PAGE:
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This page was published on 11/06/2009
Published: 11/06/2009

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Europeans pioneer ocean acidification research

About one third of the CO2 released into the atmosphere is absorbed by the sea. Finding out what the changes in the chemical composition of sea water means for marine life is a task being tackled by European researchers.

Video in QuickTime format:  de  en  es  fr  it  pt  ru  (24 MB)

The CO2 being absorbed in the ocean leads to the forming of carbonic acid. According to Jean-Pierre Gattuso of the Villefranche-sur-Mer Oceanological Observatory, the acidity of the ocean has increased 30% since 1750. The pH level of the naturally alkaline waters is decreasing, causing great concern for marine biologists.

Up until now there has been limited research dealing with this problem, meaning that the collecting of experimental data is the first step. Ornella Passafiume, a research engineer at the Villefranche-sur-Mer Oceanological Observatory, takes weekly samples and probe measurements off the coast of Villefranche-sur-Mer near Nice. The sea water samples are taken from depths up to 75 metres. The dissolved inorganic carbon of the sample is measured and thus the pH level. But the analysis of the water has to be done before any chemical changes take place. Back on land a toxic substance is added to preserve the samples and the water must be kept in a fridge until it is analysed.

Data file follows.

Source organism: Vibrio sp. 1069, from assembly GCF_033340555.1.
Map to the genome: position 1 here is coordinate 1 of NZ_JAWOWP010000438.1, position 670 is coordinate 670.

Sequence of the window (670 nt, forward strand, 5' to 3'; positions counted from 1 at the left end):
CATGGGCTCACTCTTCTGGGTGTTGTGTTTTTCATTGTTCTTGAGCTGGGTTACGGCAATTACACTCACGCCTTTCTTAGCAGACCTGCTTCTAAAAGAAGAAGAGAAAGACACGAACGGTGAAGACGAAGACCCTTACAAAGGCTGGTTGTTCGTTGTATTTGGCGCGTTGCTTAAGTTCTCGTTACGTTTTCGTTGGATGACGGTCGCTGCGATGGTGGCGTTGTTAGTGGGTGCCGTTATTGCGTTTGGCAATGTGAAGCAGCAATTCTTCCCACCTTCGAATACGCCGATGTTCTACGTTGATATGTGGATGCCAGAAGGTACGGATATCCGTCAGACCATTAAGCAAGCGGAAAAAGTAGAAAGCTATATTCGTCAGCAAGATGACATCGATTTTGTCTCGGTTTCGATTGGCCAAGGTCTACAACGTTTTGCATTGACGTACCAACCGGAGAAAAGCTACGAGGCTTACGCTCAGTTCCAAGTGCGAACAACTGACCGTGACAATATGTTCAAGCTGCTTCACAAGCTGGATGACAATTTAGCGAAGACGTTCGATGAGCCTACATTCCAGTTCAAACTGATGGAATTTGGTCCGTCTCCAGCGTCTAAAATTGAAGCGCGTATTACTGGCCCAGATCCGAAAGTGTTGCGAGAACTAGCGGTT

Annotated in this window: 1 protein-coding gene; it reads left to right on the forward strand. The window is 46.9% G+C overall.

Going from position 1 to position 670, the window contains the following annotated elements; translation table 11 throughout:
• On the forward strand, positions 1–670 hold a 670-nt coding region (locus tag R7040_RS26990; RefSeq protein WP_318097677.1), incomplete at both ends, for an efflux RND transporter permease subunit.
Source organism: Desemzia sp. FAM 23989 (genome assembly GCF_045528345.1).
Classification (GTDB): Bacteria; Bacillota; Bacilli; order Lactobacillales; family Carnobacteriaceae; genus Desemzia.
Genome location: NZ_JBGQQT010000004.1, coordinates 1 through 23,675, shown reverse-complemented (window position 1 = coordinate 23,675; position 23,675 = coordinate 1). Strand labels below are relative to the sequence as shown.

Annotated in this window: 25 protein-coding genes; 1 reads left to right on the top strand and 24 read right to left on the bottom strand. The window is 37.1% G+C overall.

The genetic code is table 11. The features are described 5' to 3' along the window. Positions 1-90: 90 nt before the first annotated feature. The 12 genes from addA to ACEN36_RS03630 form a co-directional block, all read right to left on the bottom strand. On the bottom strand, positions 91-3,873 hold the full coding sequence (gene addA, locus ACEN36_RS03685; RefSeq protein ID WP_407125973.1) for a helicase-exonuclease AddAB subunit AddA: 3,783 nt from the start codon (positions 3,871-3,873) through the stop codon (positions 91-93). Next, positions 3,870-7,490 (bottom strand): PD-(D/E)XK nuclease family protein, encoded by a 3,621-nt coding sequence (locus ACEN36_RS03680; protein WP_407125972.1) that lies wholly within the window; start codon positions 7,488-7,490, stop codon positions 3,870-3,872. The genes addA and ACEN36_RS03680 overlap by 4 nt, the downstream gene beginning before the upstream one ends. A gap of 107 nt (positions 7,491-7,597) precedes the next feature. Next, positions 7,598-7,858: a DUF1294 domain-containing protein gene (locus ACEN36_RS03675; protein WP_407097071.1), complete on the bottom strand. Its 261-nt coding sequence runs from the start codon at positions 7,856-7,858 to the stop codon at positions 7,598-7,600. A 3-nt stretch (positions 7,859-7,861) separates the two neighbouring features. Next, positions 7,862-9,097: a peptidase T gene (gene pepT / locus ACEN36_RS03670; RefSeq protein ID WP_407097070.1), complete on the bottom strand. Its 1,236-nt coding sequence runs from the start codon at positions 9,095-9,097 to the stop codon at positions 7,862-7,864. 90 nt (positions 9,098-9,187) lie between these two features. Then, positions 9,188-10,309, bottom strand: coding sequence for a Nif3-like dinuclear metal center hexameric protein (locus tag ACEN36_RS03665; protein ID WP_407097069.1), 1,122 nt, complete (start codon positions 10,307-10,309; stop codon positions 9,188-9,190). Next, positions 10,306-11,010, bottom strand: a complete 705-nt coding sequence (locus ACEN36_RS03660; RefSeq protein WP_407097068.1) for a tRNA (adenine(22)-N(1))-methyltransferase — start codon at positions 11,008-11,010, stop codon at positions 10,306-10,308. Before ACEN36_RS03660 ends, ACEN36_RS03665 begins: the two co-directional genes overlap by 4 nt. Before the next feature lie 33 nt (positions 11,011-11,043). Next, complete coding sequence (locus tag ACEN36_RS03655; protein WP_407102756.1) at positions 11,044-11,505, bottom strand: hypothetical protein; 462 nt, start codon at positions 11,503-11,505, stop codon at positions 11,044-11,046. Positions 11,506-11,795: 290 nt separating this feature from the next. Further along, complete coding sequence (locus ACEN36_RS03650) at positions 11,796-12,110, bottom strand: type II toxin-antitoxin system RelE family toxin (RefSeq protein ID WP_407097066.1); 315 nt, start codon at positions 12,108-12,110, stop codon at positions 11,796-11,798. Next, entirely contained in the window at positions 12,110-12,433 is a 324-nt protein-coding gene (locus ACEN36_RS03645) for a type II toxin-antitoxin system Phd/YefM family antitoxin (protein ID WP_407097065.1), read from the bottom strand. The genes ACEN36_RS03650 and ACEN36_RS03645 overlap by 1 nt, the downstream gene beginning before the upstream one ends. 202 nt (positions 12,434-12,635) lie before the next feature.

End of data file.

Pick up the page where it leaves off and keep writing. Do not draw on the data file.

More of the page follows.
Experiments at the Villefranche-sur-Mer Oceanological Observatory are also investigating the affects of acidity on corals. Increased acidification leads to a decrease of carbonate ions in the water. At risk are all organisms, such as coral, that use the carbonate in the water to build a shell or a skeleton.

This work is conducted as part of the first international study into ocean acidification - the European project EPOCA. Jean-Pierre Gattuso, the project leader, has the wish to discover how rapidly the ocean acidification is taking place and how this will affect the marine life. 27 partners in 9 European countries are involved in EPOCA.

In the British port of Plymouth, the marine biologist Jason Hall-Spencer is studying sea water that has been naturally acidified by volcanic activity. He has been able to observe that the corals start to dissolve; however, they do not dissolve completely. The living component of the coral seem to survive, suggesting that the coral could also survive as naked polyps. This could prove to be valuable insight into what could occur with coral reefs in the tropics, which play an important role in protecting low-lying islands.

Participants of the EPOCA project at the Plymouth Marine Laboratory are investigating how acidification could affect fish, sea snails and molluscs. Environmental Toxicologist David Lowe and his team focus their work on the reproductive and digestive systems of such marine life. They have discovered that at the pH level of 7.6 the secretory cells begin dividing at an abnormal rate, meaning the digestive system seems to be struggling. A total breakdown of the digestive system seems to occur at a pH level of 6.

The results of increased CO2 in the atmosphere is well documented, but the impact of the same CO2 on the ocean is still unclear. Clear is that the ocean acidification is a direct result of man-made CO2 emissions. This rapidly evolving global issue is not likely to improve any time soon.



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Futuris, the European research programme - on Euronews. The video on this page was prepared in collaboration with Euronews for the Futuris programme.

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